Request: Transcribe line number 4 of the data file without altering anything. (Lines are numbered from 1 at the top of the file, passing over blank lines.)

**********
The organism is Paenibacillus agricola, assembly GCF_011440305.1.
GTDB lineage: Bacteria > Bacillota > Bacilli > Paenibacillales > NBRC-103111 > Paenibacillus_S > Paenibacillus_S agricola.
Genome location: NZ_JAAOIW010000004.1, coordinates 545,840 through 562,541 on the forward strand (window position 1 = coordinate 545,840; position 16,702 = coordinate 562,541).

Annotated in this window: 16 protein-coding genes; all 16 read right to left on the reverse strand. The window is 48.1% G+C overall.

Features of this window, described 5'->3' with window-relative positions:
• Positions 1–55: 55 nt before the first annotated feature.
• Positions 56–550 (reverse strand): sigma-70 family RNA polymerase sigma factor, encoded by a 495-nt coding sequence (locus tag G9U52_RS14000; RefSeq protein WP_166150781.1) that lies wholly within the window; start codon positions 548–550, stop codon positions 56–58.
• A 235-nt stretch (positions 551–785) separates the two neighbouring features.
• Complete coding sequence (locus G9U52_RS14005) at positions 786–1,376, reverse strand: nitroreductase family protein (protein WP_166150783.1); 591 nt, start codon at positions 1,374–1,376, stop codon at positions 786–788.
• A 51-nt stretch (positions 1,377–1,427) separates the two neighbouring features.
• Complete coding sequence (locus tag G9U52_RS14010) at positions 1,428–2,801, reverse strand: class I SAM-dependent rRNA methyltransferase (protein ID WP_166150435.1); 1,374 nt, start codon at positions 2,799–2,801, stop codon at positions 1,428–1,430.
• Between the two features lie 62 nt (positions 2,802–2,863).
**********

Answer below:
Annotated in this window: 16 protein-coding genes; all 16 read right to left on the reverse strand. The window is 48.1% G+C overall.